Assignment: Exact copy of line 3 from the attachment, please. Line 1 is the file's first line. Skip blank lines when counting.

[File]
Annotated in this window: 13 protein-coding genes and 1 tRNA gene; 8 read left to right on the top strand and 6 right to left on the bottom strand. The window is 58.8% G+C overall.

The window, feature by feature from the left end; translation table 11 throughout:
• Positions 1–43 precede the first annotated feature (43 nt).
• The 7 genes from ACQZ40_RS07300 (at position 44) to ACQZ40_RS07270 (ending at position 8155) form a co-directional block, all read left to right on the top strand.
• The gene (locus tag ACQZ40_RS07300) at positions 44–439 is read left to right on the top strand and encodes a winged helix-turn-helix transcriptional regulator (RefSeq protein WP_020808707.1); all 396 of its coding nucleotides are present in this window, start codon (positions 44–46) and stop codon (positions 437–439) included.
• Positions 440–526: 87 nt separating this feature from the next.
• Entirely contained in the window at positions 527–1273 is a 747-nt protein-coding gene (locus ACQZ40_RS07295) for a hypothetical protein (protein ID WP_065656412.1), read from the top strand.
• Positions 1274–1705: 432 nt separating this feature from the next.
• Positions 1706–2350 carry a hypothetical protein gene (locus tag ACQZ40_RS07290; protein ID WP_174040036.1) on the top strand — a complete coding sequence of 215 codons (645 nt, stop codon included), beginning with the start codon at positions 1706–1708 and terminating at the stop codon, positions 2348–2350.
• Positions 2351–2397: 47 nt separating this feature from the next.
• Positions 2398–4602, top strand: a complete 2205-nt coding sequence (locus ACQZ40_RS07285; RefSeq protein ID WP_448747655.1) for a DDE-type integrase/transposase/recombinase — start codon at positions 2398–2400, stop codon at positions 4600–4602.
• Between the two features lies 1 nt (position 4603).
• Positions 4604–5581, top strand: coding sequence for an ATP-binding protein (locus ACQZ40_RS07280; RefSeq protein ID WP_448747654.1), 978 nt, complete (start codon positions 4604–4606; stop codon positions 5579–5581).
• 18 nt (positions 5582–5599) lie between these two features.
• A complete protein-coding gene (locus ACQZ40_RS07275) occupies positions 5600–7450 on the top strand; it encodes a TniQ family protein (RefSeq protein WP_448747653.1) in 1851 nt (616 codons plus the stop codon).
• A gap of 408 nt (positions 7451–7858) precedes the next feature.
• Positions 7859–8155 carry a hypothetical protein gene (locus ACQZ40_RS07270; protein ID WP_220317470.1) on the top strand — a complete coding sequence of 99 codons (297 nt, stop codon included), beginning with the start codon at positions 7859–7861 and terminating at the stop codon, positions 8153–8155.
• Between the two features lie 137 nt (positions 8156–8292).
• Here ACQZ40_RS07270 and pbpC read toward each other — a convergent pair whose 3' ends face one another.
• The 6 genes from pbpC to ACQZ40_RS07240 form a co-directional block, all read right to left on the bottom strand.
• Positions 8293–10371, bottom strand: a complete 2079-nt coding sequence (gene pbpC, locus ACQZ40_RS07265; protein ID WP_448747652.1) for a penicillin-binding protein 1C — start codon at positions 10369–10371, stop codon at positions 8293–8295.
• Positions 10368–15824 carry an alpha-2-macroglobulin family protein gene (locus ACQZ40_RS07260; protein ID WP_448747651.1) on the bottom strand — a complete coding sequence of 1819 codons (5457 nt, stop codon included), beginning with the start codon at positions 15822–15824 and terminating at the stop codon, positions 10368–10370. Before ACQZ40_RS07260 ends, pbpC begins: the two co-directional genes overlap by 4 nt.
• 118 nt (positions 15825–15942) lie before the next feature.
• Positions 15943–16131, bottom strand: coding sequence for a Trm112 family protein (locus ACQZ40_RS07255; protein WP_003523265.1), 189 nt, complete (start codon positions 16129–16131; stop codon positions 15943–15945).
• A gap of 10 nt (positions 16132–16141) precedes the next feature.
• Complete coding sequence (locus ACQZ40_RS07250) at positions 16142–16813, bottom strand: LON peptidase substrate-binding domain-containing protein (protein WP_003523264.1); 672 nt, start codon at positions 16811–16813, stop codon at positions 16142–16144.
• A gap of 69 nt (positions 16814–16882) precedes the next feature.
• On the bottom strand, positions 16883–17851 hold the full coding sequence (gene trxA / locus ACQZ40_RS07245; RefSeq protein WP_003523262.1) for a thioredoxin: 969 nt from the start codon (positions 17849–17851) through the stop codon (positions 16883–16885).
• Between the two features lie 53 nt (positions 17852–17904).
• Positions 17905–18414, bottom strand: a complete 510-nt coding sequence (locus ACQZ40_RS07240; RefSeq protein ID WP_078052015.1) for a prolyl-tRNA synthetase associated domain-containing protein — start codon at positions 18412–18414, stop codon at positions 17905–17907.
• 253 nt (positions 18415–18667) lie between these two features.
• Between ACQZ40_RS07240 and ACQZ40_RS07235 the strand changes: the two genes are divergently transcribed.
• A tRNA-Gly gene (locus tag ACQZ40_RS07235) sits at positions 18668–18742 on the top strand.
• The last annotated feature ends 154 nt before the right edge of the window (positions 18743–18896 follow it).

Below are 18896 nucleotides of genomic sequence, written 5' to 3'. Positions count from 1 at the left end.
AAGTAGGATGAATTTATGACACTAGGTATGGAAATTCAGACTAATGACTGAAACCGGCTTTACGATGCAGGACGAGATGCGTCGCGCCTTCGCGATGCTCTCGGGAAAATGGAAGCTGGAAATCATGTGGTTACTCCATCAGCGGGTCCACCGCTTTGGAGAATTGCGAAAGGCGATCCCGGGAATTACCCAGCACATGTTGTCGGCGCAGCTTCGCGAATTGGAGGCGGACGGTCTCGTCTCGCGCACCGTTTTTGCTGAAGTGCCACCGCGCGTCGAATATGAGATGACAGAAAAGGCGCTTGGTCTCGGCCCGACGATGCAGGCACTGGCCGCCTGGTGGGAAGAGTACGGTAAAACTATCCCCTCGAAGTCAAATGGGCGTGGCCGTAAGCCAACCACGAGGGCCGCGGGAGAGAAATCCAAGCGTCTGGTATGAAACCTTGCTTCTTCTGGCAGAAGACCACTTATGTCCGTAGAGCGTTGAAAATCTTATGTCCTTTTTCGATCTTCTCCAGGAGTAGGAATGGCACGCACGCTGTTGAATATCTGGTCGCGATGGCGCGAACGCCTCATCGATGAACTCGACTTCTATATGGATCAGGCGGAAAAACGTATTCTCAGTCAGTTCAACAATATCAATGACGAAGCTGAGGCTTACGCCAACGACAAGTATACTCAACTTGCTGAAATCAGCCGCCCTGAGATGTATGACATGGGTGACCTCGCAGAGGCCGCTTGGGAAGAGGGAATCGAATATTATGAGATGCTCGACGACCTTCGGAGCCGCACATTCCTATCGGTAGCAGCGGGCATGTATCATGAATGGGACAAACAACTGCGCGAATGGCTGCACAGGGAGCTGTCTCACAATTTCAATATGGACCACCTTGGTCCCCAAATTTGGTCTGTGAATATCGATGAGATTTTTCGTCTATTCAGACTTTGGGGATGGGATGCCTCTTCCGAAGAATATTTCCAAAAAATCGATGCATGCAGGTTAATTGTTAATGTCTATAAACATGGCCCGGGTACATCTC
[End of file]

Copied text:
• Positions 1–43 precede the first annotated feature (43 nt).